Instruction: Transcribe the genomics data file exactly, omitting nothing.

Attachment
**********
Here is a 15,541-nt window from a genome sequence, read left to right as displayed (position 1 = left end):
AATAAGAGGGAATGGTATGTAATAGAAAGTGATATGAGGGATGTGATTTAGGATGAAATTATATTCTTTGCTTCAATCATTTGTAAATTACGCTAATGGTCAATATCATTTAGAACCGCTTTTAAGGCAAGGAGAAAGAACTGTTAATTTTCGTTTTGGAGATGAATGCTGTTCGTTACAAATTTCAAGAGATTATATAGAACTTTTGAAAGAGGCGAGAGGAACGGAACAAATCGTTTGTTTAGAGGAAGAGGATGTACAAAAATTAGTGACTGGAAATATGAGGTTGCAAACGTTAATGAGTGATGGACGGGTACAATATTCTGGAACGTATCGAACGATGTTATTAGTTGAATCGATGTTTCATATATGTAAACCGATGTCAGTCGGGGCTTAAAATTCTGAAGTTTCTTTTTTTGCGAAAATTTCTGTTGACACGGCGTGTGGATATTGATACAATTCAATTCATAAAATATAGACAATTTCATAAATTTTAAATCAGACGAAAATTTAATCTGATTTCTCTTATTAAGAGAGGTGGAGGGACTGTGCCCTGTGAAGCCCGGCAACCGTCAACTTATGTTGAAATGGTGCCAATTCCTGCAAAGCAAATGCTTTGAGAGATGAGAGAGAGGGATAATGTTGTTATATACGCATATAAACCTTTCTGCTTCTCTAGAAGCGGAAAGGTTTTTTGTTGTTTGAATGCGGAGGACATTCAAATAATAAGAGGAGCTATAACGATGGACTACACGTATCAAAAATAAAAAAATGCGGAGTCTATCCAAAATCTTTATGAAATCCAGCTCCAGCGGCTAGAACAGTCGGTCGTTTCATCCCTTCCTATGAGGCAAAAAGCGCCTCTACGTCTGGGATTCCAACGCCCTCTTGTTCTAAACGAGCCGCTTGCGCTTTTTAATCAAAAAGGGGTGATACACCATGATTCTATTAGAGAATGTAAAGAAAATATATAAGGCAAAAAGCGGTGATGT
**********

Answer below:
Here is a 15,541-nt window from a genome sequence, read left to right as displayed (position 1 = left end):
AATAAGAGGGAATGGTATGTAATAGAAAGTGATATGAGGGATGTGATTTAGGATGAAATTATATTCTTTGCTTCAATCATTTGTAAATTACGCTAATGGTCAATATCATTTAGAACCGCTTTTAAGGCAAGGAGAAAGAACTGTTAATTTTCGTTTTGGAGATGAATGCTGTTCGTTACAAATTTCAAGAGATTATATAGAACTTTTGAAAGAGGCGAGAGGAACGGAACAAATCGTTTGTTTAGAGGAAGAGGATGTACAAAAATTAGTGACTGGAAATATGAGGTTGCAAACGTTAATGAGTGATGGACGGGTACAATATTCTGGAACGTATCGAACGATGTTATTAGTTGAATCGATGTTTCATATATGTAAACCGATGTCAGTCGGGGCTTAAAATTCTGAAGTTTCTTTTTTTGCGAAAATTTCTGTTGACACGGCGTGTGGATATTGATACAATTCAATTCATAAAATATAGACAATTTCATAAATTTTAAATCAGACGAAAATTTAATCTGATTTCTCTTATTAAGAGAGGTGGAGGGACTGTGCCCTGTGAAGCCCGGCAACCGTCAACTTATGTTGAAATGGTGCCAATTCCTGCAAAGCAAATGCTTTGAGAGATGAGAGAGAGGGATAATGTTGTTATATACGCATATAAACCTTTCTGCTTCTCTAGAAGCGGAAAGGTTTTTTGTTGTTTGAATGCGGAGGACATTCAAATAATAAGAGGAGCTATAACGATGGACTACACGTATCAAAAATAAAAAAATGCGGAGTCTATCCAAAATCTTTATGAAATCCAGCTCCAGCGGCTAGAACAGTCGGTCGTTTCATCCCTTCCTATGAGGCAAAAAGCGCCTCTACGTCTGGGATTCCAACGCCCTCTTGTTCTAAACGAGCCGCTTGCGCTTTTTAATCAAAAAGGGGTGATACACCATGATTCTATTAGAGAATGTAAAGAAAATATATAAGGCAAAAAGCGGTGATGT